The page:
On a trip to the BVI, you’ll be able to get that precious stamp in your passport, proving you really have visited somewhere unique. From the moment of your arrival, the glorious sunshine and fresh air will greet you during the walk from plane to customs hall. But wait, the currency is the US Dollar and the lilting accents have a little something extra too, so how British can the BVI actually be? It won’t take you long to answer that question for yourself as you drive away from the airport on the “wrong” side of the road! Then there are special occasions like the upcoming 90th birthday celebrations for Queen Elizabeth II which allow everyone, visitor and resident alike, to revel in that Britishness.
The first official event of this month-long celebrating Britain’s longest-sitting monarch, was the annual Salt Breaking ceremony on March 24th at Salt Island. As the Queen’s representative here in the BVI, our Governor, John S Duncan exchanged the traditional bag of salt with our Premier, the Honorable Dr Orlando Smith – actually on Salt Island. In case you’re not familiar with this little piece of history, the story is linked to the hurricane and the shipwreck of the RMS Rhone in 1867…
Almost 150 years ago, during a storm so great the waves broke over the top of Black Rock Point, the Salt Islanders braved the elements to try and save the souls on board the Rhone. At the time, all those recovered from the sea were deemed survivors, whether or not they succumbed. To this day, you can visit some of the “survivors” buried in the tiny graveyard on the edge of the island. Despite the speed with which she sank, 23 people did make it out alive.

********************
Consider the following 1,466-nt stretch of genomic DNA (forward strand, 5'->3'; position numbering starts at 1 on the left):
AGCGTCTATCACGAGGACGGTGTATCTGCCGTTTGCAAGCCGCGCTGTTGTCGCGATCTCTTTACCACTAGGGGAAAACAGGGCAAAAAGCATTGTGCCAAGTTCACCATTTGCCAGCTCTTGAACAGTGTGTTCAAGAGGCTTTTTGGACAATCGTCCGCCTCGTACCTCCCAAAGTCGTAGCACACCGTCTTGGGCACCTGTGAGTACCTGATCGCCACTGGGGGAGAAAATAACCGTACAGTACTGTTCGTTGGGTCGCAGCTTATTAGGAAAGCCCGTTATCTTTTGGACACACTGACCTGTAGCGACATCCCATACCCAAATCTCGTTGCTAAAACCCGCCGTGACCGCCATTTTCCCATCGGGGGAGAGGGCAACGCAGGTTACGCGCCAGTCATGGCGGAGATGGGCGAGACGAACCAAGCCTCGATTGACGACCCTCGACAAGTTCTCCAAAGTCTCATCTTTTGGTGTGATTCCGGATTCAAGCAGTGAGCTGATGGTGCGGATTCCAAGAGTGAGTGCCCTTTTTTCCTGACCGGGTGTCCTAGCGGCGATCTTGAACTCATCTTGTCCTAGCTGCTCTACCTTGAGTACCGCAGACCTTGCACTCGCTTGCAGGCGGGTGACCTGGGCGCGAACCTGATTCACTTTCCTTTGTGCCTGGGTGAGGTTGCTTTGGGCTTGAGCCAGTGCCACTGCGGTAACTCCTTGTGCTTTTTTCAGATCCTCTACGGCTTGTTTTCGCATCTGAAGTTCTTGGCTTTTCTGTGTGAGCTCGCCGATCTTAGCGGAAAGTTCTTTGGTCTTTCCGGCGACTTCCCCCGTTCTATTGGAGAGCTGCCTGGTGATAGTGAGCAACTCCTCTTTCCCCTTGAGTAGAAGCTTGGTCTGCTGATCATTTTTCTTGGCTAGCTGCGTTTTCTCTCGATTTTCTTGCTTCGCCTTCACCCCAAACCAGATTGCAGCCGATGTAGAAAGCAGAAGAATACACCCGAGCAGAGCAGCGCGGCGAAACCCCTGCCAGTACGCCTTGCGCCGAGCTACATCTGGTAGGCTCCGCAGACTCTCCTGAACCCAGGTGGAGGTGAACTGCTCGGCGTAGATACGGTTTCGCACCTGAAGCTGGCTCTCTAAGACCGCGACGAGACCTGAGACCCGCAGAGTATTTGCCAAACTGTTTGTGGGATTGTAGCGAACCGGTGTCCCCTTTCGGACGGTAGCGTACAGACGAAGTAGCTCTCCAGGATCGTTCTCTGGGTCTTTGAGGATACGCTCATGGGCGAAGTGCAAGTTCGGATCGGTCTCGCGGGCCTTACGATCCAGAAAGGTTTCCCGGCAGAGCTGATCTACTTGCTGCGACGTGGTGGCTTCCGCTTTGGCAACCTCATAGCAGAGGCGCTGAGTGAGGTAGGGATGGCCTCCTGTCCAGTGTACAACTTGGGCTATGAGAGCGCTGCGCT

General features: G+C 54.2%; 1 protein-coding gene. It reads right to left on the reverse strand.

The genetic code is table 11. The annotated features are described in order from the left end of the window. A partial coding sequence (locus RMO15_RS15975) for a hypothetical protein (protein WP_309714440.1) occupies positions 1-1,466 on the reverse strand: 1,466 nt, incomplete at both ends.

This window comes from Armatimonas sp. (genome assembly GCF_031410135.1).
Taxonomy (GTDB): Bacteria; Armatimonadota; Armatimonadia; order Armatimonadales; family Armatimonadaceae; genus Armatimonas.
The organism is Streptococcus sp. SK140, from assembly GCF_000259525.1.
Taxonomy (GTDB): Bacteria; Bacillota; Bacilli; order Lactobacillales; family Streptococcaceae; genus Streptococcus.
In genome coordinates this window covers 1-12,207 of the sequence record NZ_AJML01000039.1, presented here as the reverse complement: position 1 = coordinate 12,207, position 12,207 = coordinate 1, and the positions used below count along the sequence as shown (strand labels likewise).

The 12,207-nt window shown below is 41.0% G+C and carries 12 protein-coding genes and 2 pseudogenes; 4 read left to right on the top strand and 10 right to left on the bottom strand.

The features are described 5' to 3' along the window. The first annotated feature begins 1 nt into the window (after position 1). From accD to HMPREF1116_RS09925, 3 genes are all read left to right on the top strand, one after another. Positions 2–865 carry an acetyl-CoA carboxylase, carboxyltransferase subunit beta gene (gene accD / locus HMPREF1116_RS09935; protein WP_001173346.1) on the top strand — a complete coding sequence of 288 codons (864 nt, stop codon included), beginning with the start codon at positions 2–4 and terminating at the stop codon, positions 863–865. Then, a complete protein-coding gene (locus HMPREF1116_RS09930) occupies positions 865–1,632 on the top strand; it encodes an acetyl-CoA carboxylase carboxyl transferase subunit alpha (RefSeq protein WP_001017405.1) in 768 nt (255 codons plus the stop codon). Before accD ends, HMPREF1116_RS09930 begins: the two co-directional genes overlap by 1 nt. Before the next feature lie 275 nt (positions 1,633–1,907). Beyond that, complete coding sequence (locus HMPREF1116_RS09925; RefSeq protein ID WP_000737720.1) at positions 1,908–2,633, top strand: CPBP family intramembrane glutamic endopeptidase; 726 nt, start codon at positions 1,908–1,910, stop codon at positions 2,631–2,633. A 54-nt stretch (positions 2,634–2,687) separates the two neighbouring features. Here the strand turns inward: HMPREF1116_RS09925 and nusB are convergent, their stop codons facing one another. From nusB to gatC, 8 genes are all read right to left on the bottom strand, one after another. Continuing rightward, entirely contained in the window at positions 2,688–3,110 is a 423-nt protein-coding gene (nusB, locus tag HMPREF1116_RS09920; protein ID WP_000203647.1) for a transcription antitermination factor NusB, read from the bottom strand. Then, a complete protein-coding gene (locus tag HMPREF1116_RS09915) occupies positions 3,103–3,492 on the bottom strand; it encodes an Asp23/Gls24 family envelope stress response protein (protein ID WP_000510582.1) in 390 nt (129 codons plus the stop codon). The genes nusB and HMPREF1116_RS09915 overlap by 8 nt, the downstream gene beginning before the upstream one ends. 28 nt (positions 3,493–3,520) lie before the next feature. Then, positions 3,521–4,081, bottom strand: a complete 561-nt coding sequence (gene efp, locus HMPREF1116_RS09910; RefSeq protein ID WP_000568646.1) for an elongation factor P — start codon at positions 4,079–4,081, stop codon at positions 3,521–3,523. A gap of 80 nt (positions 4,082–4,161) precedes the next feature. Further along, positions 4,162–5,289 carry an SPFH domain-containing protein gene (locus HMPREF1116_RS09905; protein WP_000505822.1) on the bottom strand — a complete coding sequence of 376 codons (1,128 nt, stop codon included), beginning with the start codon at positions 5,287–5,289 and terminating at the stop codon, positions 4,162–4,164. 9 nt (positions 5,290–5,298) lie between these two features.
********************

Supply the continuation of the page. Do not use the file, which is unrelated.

In thanks for the heroic efforts of the Salt Island residents on that terrifying night of October 29th 1867, Queen Victoria bequeathed the whole of Salt Island to its inhabitants in perpetuity, for the sum of a bag of salt per year. The RMS Rhone has now become one of the world’s premier dive sites. One of the highlights of any BVI diving trip, Cuan Law usually devotes an entire day to the atmospheric site, which provides spectacular opportunities for both day and night dives.
Back to the present - and if you are here over the next week - there are parades and ceremonies, including the lighting of the Queen’s Beacon at the Festival grounds in Road Town, Tortola. The glamor and pomp may not rival scenes in London, but the spirit will be equally heartfelt. Thursday, April 21st is a Public Holiday here, so please come, join in, and say you too have been a part of British history!
Book a BVI vacation aboard Cuan Law today and experience the history and traditions of the islands, and descend below the waves at the atmospheric RMS Rhone dive site.